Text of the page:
With Texas windstorm insurance, what you don’t pay for, you won’t get
Take Texas windstorm insurance. The state-run Texas Windstorm Insurance Association provides cut-rate insurance against wind damage from hurricanes and other storms. While originally justified as a provider of last resort for families and businesses who couldn’t get insurance in the private market, TWIA now covers approximately 60 percent of residents in a 14-county Texas coastal region.
But TWIA’s artificially low insurance rates come at a cost. Without actuarially sound rates, TWIA risks being unable to pay out claims when Texas is next hit by a major storm. Such concerns aren’t hypothetical. In 2013, TWIA briefly considered going into receivership in order to stem the tide of claims made after 2008’s Hurricane Ike. Since then, TWIA has considered a number of alternatives to help put the insurer on a firmer financial footing. And even though TWIA’s financial position has improved somewhat, it still has $77 billion in liability.
Inevitably, when an organization like TWIA doesn’t charge enough to meet its liabilities, it has to find the money from somewhere else. Recently, the Texas Department of Insurance issued rules providing for a surcharge on property and auto insurance policies in the coastal region if other sources of funding for TWIA are exhausted.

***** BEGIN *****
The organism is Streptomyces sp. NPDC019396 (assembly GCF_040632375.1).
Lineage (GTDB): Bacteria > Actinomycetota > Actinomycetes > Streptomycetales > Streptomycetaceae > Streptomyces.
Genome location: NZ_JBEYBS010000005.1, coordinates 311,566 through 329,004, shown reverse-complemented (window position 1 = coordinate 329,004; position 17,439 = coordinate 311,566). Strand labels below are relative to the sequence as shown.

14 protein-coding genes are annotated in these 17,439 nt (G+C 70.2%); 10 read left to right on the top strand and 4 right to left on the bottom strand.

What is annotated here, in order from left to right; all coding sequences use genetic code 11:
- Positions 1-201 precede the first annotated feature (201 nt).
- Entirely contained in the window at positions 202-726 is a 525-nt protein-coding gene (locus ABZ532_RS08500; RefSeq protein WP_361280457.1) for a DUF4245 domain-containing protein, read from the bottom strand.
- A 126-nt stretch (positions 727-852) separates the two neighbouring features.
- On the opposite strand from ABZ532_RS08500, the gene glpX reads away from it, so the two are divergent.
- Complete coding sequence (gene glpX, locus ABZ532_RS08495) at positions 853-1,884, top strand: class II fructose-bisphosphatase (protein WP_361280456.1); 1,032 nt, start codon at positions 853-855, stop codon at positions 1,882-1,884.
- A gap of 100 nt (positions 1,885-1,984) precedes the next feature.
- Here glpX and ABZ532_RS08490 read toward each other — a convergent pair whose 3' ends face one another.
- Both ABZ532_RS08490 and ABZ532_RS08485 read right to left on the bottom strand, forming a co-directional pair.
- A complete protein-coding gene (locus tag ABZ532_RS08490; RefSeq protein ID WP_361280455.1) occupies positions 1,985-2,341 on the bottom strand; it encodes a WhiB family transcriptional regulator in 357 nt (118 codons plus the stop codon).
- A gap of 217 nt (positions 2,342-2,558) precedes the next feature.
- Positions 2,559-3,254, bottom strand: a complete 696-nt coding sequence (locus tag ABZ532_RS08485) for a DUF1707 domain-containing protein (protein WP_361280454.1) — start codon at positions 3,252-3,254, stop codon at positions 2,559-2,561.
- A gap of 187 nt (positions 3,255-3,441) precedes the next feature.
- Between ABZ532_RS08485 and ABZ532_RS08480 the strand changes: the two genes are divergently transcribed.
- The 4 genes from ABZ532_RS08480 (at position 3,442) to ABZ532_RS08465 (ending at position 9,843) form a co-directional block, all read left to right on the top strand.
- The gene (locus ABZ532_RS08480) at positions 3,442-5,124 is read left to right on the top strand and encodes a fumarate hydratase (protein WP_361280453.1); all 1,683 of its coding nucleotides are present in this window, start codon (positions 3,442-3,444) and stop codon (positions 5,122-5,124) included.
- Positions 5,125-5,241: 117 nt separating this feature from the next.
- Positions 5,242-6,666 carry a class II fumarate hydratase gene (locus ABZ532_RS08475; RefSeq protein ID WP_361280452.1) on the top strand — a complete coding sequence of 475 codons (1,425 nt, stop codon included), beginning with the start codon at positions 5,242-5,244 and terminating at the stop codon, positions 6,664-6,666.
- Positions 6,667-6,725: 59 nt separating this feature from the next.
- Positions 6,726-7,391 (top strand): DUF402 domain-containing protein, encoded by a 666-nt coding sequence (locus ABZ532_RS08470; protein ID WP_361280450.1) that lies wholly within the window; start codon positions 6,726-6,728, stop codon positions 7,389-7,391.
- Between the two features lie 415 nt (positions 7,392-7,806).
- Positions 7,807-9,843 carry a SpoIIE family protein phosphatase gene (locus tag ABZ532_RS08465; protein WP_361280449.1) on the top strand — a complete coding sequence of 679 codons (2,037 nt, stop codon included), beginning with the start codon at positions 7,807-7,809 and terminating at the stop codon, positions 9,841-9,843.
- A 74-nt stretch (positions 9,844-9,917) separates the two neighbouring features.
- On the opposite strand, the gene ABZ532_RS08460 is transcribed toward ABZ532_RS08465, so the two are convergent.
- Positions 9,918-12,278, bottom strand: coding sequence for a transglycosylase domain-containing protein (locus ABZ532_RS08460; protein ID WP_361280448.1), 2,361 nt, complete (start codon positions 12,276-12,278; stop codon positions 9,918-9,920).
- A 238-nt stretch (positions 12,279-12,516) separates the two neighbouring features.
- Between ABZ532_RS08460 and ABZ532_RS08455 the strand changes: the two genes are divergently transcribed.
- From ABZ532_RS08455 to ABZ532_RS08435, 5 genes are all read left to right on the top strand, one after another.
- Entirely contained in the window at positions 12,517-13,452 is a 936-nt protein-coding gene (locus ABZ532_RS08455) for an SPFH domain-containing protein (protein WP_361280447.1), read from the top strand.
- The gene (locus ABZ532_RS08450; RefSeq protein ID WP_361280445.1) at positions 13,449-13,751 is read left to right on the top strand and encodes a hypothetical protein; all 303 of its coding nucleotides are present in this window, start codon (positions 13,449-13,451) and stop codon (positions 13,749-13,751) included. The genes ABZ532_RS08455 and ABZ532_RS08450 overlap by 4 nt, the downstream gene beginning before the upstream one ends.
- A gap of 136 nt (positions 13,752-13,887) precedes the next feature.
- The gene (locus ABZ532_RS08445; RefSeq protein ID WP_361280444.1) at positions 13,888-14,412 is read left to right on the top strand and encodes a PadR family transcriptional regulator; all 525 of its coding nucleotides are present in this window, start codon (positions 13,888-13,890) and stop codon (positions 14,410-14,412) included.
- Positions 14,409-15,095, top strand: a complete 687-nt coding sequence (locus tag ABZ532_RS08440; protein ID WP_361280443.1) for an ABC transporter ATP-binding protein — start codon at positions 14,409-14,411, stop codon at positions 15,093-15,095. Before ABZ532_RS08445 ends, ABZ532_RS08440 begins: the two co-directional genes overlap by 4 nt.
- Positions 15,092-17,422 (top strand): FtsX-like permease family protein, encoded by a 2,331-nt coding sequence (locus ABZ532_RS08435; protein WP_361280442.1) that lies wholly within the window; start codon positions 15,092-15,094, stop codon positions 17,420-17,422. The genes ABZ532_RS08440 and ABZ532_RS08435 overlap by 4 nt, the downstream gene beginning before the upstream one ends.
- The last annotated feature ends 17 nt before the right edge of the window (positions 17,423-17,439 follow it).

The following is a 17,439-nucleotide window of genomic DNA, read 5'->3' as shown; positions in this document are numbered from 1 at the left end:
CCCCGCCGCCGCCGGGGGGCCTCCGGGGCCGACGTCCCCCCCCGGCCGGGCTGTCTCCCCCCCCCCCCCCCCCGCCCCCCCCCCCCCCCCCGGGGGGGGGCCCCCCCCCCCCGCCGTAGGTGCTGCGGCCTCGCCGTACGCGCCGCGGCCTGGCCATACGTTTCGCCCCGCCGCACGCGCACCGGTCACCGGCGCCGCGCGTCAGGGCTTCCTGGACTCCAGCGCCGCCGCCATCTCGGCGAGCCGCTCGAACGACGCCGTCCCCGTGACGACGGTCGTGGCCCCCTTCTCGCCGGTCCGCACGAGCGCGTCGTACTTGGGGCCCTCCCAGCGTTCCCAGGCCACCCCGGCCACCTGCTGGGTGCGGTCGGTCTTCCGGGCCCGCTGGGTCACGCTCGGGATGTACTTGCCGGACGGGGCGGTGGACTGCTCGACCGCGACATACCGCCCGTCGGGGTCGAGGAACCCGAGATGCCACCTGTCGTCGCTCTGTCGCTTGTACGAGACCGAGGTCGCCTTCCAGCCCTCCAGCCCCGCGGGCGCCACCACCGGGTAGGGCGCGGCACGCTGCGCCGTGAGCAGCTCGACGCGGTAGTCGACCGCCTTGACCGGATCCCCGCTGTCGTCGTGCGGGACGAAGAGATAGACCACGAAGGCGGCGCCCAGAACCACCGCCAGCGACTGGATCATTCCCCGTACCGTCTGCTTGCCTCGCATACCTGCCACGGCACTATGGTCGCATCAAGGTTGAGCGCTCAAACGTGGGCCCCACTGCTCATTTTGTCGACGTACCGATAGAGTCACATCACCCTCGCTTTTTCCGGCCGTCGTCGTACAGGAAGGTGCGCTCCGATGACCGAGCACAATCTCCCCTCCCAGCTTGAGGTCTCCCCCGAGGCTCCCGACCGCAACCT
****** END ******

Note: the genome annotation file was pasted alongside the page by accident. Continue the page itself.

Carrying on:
The new rules have drawn criticism from coastal residents, on grounds that the surcharge would apply only in the 14-county coastal region, rather than in the whole state. Yet it’s hard to see why residents of Lubbock should be required to subsidize windstorm insurance for folks with beachfront property along the Gulf Coast. The real problem with the surcharge is not that it applies to too few people, but that it applies to too many. Under the rules, coastal residents who maintain private windstorm insurance would end up paying to bail out TWIA along with everyone else.
The Business and Commerce Committee of the Texas Senate is currently looking at ways to reform TWIA. Instead of using indirect and complicated mechanisms to shift costs around, TWIA’s funding problem should be solved by resetting premium rates on an actuarially sound basis. That will help to restore not only TWIA’s long-run viability, but also its status as a true provider of last resort. Artificially low insurance rates may seem appealing, but ultimately, the only way for Texans to ensure that windstorm insurance will be there for them when they need it is for them to pay for it.